While testing a new WebCam with a beta copy of Windows XP, I realized that the WebCam's Windows 2000 driver wasn't working properly with the new OS. I reinstalled my old WebCam, but its Windows 98 driver, which—before I uninstalled it—had worked under XP, then refused to function. Reinstalling the driver didn't fix the problem, so I tried out XP's System Restore feature, which lets you easily restore OS and application files to a previous state. After I selected a restore point that the feature had automatically created the day before, I rebooted, and my old WebCam's driver worked fine.
System Restore will make life easier for technical support staffs that deal with corrupted files and for end users who accidentally overwrite or delete critical files when installing or uninstalling software. Whenever a user installs an unsigned driver or uses InstallShield, Windows Installer Service (WIS), or Windows Update to install software, System Restore copies all OS and application files before the installation proceeds. At a minimum, System Restore creates a restore point every 24 hours. You can also create a restore point manually—a good thing to do before you download applications from the Web.
You can store as many as 3 weeks of past restore points. The number of restore points you can save depends on how many applications you've installed, the amount of free disk space on your system, the frequency with which you install applications or drivers, and the amount of disk space you allocate to restore points (up to 12 percent).
Microsoft introduced System Restore with Windows Me and has refined the application in XP. For example, XP's restore points provide pointers to unchanged files rather than maintain multiple copies of those files, thus utilizing disk space more efficiently and letting the system create restore points more quickly.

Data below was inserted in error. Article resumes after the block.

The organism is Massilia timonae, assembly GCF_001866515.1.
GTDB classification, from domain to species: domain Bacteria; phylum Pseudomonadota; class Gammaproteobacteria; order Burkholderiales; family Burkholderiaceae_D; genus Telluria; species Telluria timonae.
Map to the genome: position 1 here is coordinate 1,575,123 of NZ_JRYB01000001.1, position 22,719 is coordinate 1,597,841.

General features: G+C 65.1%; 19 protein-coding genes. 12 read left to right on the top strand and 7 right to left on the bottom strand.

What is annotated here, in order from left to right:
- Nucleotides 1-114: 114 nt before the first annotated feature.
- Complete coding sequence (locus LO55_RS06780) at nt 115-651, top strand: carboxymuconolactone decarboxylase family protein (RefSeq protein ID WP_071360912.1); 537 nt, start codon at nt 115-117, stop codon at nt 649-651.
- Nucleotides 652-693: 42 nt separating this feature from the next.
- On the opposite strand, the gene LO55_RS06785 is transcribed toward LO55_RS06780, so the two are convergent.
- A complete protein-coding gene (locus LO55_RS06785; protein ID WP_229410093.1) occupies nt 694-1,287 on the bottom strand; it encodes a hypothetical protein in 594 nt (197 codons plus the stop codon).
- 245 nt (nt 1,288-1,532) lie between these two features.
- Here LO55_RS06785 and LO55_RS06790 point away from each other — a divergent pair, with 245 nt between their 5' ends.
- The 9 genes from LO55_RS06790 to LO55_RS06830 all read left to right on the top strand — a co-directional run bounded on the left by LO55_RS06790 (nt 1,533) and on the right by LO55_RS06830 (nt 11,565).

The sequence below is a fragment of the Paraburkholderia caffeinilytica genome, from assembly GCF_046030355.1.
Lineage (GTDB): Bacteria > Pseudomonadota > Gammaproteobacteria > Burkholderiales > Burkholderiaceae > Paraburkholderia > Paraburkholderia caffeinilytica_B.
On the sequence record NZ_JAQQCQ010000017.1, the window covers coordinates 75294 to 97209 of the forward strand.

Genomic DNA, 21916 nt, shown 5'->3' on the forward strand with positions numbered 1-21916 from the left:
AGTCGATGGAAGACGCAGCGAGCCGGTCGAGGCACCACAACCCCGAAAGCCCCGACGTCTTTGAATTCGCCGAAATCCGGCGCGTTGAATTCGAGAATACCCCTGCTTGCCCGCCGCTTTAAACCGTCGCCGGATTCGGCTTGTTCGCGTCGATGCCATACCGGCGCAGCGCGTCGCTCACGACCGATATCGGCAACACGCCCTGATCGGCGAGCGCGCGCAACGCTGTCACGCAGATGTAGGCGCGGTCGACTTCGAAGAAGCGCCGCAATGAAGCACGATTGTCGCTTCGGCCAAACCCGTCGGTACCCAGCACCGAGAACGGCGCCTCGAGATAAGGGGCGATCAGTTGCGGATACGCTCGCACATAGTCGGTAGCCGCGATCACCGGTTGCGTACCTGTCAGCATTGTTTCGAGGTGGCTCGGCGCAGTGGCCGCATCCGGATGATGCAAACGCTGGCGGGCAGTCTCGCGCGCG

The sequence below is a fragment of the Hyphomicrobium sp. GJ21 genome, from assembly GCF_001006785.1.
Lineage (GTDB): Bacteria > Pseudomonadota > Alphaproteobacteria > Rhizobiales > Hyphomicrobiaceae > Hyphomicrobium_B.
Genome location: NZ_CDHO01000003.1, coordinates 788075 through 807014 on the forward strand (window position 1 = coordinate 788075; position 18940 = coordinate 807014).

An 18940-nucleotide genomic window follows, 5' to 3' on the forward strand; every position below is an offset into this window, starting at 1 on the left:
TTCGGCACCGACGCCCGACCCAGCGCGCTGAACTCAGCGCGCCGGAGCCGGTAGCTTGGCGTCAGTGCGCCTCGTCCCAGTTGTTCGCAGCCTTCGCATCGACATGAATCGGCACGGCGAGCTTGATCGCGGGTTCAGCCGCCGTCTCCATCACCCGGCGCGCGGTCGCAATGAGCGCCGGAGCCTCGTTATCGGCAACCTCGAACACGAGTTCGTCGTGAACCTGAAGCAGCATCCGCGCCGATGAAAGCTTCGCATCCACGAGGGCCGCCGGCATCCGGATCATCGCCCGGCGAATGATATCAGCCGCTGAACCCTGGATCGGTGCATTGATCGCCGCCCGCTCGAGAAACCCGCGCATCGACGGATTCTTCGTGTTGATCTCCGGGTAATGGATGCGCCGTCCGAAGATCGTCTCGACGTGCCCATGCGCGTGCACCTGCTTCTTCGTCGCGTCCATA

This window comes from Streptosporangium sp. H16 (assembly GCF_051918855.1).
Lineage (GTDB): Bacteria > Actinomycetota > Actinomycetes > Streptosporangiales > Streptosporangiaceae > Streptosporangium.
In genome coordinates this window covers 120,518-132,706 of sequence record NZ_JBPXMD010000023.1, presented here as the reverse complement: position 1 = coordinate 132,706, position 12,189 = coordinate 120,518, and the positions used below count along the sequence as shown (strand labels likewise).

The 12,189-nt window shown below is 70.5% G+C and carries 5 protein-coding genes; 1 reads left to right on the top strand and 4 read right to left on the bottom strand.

But System Restore still feels incomplete because it doesn't protect document files. Microsoft didn't want users to lose recent document changes or email while restoring application or OS files. Although I understand that concern, haven't we all at some time wished that we could quickly restore a document that had been accidentally deleted or changed? Of course, you can retrieve files from a backup, but that takes time.
While working with System Restore, I remembered a similar Roxio product called GoBack 3 Deluxe. This product, which you can download from the vendor's Web site at http://www.roxio.com, monitors all disk activity and continuously records incremental changes to all files, thus letting you roll back the system to virtually any point in time. Although the rollback affects all files on the system, GoBack lets you return specific files to their present state so that you don't lose email and changes to important documents.
System Restore is useful, and I applaud Microsoft for improving it and making it available in XP. Nevertheless, I'll reach for my credit card to buy a third-party product that does everything I need.